For this quilt pattern I began with the steeple and weathervane quilt block: this is a nine patch block attributed to Nancy Cabot and quite simple but effective. I used purple and gold for part of the block because steeples are usually set on churches, but then the colours reminded me of Cadburys Cream Eggs so I revised the layout to give more of an egg shape. The rich colouring then brought to mind Faberge eggs. I’d like to pretend that I’m terribly organised and plan my quilts in advance, but as you can tell from that my patterns tend to make themselves up as I go along!
The finished quilt measures 52″ by 40″ and I have used 1.1/4 yards each of purple and lilac with 3/4 yard of gold – it’s actually a metallic yellow fabric.
3.1/2″ squares: eight lilac
3.1/2″ by 6.1/2″ rectangles: eight lilac, four gold
3.7/8″ squares: sixty each in purple and lilac, twenty each in purple and gold
For the border: five 2.1/2″ strips of gold fabric cut across the width of fabric
Making the steeple and weathervane quilt block
Make half square triangles with the 3.7/8″ squares in purple/lilac and in purple/gold. Place two squares with right sides together and mark a line along the diagonal. Sew a 1/4″ seam either side of the marked line and cut along the line. This will give you two half square triangles which are now 3.1/2″ squares. Press the seam allowance towards the purple fabric and trim the corners to reduce bulk in the seams.
Lay the squares out in six rows of six. The first two rows represent the weathervane and are made entirely from purple/lilac half square triangles. The next four rows represent the steeple. Row three is made with two lilac rectangles with two half square triangles in the middle.
Row four has a lilac square at each end, two purple/gold half square triangles in the middle and a purple/lilac half square triangle either side of the centre. Row five is made using two purple/lilac and four purple/gold half square triangles. Row six has the gold rectangle in the middle with two purple/gold half square triangles on either side. In each corner the four half square triangles are placed so that they form a shape like an arrow head – I always find that these sort of shapes help me to place the squares correctly.
Sew the squares together across each row and then sew the rows to each other. You will need to make four of the steeple and weathervane quilt blocks.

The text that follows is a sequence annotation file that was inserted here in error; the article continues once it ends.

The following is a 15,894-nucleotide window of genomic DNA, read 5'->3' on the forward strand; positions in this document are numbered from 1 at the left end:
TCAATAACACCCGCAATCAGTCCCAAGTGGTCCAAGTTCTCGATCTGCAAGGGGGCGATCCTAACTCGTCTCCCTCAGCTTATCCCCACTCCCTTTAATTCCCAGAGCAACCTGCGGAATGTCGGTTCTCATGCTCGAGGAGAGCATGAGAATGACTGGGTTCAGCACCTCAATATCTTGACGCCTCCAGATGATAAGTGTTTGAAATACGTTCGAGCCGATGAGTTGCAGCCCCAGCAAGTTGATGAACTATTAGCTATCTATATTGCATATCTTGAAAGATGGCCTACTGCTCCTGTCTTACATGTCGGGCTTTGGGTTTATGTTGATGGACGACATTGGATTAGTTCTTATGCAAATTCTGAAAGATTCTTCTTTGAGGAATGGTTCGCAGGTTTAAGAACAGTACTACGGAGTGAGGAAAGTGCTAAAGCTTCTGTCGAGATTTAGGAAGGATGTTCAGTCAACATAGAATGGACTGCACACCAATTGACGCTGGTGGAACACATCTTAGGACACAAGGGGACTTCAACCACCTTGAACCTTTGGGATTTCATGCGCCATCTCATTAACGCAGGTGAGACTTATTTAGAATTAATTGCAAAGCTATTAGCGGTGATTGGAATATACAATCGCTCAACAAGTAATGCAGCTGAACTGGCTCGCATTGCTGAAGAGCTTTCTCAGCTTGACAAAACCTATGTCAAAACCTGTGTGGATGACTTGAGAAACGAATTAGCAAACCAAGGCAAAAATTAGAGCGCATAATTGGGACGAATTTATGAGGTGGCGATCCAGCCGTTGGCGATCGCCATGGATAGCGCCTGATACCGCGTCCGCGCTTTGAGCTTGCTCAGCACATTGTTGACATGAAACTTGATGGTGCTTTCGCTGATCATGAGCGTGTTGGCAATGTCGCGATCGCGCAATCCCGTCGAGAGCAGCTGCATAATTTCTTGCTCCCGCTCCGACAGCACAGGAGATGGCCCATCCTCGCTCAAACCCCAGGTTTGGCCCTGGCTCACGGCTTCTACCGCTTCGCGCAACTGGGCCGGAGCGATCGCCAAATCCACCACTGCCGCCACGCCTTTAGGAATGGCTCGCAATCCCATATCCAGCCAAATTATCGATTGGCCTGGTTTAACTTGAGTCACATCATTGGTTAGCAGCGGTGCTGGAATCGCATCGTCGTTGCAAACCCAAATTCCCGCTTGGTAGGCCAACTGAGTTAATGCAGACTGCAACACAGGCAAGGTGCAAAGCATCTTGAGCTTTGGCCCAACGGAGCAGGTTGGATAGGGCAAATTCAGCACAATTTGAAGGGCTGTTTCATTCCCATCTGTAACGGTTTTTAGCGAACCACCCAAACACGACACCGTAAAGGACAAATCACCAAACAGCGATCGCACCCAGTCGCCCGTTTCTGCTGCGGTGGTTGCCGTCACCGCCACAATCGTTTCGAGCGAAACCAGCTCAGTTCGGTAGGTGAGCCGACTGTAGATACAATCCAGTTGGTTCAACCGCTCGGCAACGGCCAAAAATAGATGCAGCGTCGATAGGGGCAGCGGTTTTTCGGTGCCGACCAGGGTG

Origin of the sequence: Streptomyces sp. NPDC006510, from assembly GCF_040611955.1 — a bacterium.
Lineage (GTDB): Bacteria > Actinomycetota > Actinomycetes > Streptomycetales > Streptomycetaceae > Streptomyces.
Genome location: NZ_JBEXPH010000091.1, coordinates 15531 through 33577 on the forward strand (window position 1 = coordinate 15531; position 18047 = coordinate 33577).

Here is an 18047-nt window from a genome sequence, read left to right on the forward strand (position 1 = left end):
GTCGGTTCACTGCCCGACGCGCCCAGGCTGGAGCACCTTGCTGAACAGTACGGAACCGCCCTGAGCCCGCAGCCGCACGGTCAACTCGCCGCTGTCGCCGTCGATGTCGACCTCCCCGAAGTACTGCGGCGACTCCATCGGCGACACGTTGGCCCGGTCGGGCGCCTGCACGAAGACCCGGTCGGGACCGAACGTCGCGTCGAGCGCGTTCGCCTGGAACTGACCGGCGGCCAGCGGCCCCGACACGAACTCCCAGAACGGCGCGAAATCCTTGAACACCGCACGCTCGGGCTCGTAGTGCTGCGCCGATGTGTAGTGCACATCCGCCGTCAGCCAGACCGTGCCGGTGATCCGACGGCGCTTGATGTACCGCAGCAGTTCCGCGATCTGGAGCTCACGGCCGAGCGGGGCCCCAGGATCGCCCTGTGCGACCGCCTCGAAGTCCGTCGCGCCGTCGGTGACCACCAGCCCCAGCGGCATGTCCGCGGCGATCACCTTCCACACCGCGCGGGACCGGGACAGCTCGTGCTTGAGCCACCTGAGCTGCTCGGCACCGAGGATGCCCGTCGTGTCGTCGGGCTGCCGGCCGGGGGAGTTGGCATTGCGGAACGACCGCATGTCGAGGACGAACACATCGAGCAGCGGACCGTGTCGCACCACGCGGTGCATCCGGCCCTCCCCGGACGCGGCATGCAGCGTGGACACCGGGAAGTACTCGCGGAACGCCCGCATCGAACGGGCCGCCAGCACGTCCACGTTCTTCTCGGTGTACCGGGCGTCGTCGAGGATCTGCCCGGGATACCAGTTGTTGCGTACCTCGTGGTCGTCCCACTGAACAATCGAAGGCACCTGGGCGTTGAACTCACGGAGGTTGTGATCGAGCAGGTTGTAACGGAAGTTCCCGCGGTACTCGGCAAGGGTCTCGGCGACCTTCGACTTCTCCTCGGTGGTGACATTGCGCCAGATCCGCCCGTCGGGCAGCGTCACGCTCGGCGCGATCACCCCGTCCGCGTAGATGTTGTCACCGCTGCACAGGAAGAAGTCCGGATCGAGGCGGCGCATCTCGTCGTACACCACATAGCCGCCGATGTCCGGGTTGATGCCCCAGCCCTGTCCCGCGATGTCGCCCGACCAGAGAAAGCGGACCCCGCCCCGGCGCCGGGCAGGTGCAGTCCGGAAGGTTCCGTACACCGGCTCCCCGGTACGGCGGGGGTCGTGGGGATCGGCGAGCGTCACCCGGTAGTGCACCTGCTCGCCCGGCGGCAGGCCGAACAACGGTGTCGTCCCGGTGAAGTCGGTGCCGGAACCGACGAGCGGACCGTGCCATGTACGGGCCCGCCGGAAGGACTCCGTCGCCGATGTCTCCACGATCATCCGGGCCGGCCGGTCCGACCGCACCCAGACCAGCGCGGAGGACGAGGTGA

There are a lot of half square triangles in this block which can make the seams quite bulky. In order to help a little with this, I have pressed some of the seams open – that’s why I’ve shown you the back view of the block here.
It’s okay to have a combination of seams that are pressed to one side with seams that have been pressed open.
Assembling the Faberge egg style quilt
Sew the quilt blocks together in pairs with the yellow squares at the bottom of the blocks.
Flip one pair of blocks so that the yellow edge is at the top and sew the pairs of blocks to each other. At this stage you have the two Faberge eggs in the middle with weathervanes along the top and bottom but nothing down the sides.
Make four more weathervanes. That’s the first two rows of the original steeple and weathervane quilt block. Each one is made using twelve purple/lilac half square triangles. Sew these together in pairs. This will give you two strips 6.1/2″ wide by 36.1/2″ long.
Sew one strip to either side of the quilt so that the eggs in the middle of the quilt now have weathervanes all round them.
For the border I have used 2.1/2″ strips of gold fabric. You’ll need two lengths of 48.1/2″ for the long edges and two lengths of 40.1/2″ for the remaining two edges.
That completes the Faberge egg style quilt top. It is now ready for layering, quilting and binding.
Here’s the video:
Guess the name competition
Thank you once again for your participation in the naming the quilt competition – both with providing a huge number of imaginative names and with voting for them afterwards. I counted up the votes last night: there were votes across all the groups, but the group with the most votes was group 3. That was Birds in flight/Lost winds/Blowing in the wind/Catch the wind. All beautiful names.
Which brings us of course to the fabric giveaway. For this I used the names of everyone who had submitted a name suggestion and drew one of the names out of a bowl. The winner is: Patricia Eason. Well done, Patricia. I have emailed you to ask for your postal address. I’ve given you my personal email address as I have had trouble in the past with emails not getting through to the webmail address.
Thanks once again to everyone who participated.